What story does Scotland's latest statistics on child protection tell?

27 March 2024

Topic: Child protection
Author: Alex McTier

In this blog post, Dr Alex McTier, Evidence and Evaluation Specialist at CELCIS, takes a closer look at Scotland’s Child Protection 2022-2023 Statistics to consider what the statistics and statistical trends might, and might not, tell us about the needs of children in Scotland.

The Scottish Government has this week (26 March 2024) published the annual child protection statistics for August 2022 to July 2023. While waiting for this year’s publication, a key question was whether we would see the historically low number of children on the Child Protection Register reported in the previous year’s figures continue, or whether the more recent figures had increased, potentially in response to the strain of the COVID-19 pandemic and the rising cost of living.

The 2022-2023 data shows that there has been a slight increase, from 2,019 children on the Child Protection Register on 31 July 2022 to 2,094 children on 31 July 2023. This suggests that a new trend of around 2,000 children on the Child Protection Register is beginning to be seen, compared to over 2,500 children between 2010 and 2020. Indeed, the most recent Scottish Government’s four-weekly data collection shows that 2,004 children were on the Child Protection Register on 7 February 2024.

So, how do we explain this relatively new decrease? The available cross-UK comparisons within Scotland’s annual child protection statistics show that Scotland’s rate of children on the Child Protection Register is considerably lower than England, Wales and Northern Ireland and, unlike other UK nations, Scotland has been experiencing a consistent decline in the number of children on the Child Protection Register. A number of questions need to be considered then: Does the data demonstrate a positive impact of Getting It Right For Every Child, the National Guidance for Child Protection in Scotland, The Promise, and Scotland’s commitment to the UN Convention on the Rights of the Child? We know change takes time, and that it then takes even longer to evidence that change through statistical data, so does the statistical trend reflect that Scotland’s policy approach is working in terms of preventing risk and harm and providing better support to children and their families?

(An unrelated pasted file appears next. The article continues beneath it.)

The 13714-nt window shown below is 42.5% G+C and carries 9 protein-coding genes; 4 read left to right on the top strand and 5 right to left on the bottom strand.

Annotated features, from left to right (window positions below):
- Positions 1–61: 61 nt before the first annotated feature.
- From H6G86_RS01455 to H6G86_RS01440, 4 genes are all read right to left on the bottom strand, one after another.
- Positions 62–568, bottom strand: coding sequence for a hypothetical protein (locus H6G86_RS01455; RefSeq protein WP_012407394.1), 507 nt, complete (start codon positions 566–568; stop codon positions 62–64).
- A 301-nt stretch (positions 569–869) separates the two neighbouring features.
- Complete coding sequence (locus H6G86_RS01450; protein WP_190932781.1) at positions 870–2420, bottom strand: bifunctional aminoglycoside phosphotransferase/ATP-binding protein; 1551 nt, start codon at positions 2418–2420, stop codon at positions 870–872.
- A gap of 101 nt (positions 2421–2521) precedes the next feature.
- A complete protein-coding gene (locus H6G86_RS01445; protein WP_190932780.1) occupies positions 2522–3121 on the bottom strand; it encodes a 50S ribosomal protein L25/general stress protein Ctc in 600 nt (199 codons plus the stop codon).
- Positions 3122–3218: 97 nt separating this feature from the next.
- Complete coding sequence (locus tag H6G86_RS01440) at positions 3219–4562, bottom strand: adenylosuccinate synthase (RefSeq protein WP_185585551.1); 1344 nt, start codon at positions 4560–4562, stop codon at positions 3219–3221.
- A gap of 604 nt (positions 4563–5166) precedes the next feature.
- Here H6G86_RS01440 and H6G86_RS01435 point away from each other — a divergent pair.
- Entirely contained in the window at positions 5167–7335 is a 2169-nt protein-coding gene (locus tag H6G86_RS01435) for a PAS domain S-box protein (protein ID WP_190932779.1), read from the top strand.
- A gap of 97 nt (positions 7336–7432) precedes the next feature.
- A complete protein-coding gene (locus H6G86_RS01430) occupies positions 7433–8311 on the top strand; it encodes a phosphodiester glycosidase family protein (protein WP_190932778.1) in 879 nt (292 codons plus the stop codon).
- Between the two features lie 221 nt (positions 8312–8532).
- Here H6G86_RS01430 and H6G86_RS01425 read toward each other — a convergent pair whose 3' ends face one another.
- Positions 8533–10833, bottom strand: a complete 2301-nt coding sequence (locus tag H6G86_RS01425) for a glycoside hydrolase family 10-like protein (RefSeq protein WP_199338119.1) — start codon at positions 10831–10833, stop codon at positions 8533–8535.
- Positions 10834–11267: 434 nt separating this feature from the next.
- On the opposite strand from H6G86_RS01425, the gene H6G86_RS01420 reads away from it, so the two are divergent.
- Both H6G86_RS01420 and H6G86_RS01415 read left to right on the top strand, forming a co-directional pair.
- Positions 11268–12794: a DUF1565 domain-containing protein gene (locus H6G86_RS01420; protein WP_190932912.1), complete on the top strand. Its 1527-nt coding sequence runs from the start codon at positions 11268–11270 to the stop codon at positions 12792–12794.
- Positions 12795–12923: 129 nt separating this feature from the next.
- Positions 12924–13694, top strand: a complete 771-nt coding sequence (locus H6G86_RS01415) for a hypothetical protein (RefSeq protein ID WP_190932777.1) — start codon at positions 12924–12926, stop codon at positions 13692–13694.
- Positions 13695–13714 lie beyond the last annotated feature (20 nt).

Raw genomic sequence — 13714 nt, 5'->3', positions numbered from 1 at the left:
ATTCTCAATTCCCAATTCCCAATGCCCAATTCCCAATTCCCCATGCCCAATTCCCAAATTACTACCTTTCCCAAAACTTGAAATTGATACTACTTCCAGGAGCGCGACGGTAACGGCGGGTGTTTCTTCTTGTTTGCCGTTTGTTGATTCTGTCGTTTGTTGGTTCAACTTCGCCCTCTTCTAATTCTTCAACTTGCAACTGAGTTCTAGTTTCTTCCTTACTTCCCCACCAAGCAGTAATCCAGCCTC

While it is right to ask whether this is a positive picture we are seeing, we should equally question whether the numbers tell the whole story. There are three aspects that are important to consider here. The first is that the decrease has not been seen across all parts of Scotland. Using the annual child protection statistics data for 2018 and 2023 (chart 1), we can see that the majority of local authority areas have seen a decrease in the number of children on their Child Protection Register, but some have experienced an increase. These differences lead us to ask whether local policy, practice and contextual factors have been more impactful than changes to national policy, practice and services.